In a bid to bolster the circular economy, researchers have shown how steel slag – a by-product of steel making processes – can be used to treat wastewater and make stronger concrete.
Published in Resources, Conservation and Recycling, the RMIT University study examined the relationship between steel slag used in wastewater treatment and the composition of concrete made using the post-treatment slag.
RMIT water engineer Dr Biplob Pramanik said the study was the first to investigate potential applications for ‘sewage-enhanced’ slag in construction material.
“The global steel making industry produces over 130 million tonnes of steel slag every year,” he said.
“A lot of this by-product already goes into concrete, but we’re missing the opportunity to wring out the full benefits of this material.”
Produced during the separation of molten steel from impurities, steel slag is often used as an aggregate for making concrete.
However, the slag can also be used to absorb contaminants like phosphate, magnesium, iron, calcium, silica and aluminium during the wastewater treatment process.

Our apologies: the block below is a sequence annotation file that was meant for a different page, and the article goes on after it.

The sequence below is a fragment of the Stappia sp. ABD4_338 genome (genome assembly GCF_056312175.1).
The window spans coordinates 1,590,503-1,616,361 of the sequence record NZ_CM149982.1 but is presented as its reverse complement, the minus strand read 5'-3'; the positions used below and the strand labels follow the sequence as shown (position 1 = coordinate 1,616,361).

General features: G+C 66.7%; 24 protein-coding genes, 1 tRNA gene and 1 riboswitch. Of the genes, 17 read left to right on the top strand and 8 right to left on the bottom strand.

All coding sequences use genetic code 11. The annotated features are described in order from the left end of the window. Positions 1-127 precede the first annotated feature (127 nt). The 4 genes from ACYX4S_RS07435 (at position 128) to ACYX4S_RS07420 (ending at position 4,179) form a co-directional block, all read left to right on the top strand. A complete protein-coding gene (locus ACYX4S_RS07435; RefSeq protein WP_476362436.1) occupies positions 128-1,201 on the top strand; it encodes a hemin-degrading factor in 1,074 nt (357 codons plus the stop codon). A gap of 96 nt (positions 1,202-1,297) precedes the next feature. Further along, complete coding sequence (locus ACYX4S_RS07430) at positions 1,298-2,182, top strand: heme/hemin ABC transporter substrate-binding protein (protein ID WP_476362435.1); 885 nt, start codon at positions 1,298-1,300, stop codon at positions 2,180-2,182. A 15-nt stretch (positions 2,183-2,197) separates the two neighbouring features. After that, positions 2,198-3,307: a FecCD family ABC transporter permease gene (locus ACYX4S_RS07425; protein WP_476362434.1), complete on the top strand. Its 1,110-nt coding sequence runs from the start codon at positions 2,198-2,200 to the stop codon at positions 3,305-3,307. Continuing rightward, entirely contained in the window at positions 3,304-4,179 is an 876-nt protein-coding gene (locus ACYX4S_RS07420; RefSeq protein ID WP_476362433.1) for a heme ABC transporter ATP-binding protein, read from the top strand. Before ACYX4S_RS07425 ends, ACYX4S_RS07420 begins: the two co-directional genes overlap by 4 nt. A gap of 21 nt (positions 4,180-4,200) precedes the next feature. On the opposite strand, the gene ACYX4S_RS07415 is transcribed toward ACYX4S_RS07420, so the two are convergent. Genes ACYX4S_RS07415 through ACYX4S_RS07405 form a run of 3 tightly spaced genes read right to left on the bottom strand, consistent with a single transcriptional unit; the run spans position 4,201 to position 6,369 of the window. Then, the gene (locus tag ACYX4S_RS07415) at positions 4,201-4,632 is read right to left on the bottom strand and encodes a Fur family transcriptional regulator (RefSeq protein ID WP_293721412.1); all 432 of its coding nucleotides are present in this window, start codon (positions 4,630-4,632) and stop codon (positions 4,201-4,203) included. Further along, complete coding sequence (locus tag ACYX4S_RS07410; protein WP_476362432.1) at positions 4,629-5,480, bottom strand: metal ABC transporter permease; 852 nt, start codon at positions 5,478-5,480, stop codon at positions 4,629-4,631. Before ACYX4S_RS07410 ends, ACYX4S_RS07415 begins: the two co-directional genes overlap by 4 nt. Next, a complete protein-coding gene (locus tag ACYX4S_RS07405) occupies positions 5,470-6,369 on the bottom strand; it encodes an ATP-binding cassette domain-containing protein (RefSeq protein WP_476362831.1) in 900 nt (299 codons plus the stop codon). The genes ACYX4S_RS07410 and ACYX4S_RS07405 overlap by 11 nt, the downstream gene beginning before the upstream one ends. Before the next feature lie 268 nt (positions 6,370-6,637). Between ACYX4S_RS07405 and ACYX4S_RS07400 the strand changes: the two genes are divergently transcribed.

Concrete made with post-treatment steel slag was about 17% stronger than concrete made with conventional aggregates and Pramanik said making stronger concrete could be as simple as enhancing the steel slag by first using it to treat wastewater.
“While there are technical challenges to overcome, we hope this research moves us one step closer to the ultimate goal of an integrated, no-waste approach to all our raw materials and by-products,” he said.
With the aim of advancing sustainability practices in industry across Australia, Pramanik said it’s important to start looking at by-products as potential resources.
“The things that we want to remove from water are actually beneficial when it comes to concrete, so it’s a perfect match,” he said.
Co-researcher Dr Rajeev Roychand said the initial study was promising but further research was needed to implement the approach on a larger scale.
“Steel slag is currently not in widespread use in the wastewater treatment industry – just one plant based in New Zealand uses this by-product in its treatment approach,” he said.
“But there is great potential here for three industries to work together – steel making, wastewater treatment and construction – and reap the maximum benefits of this by-product.”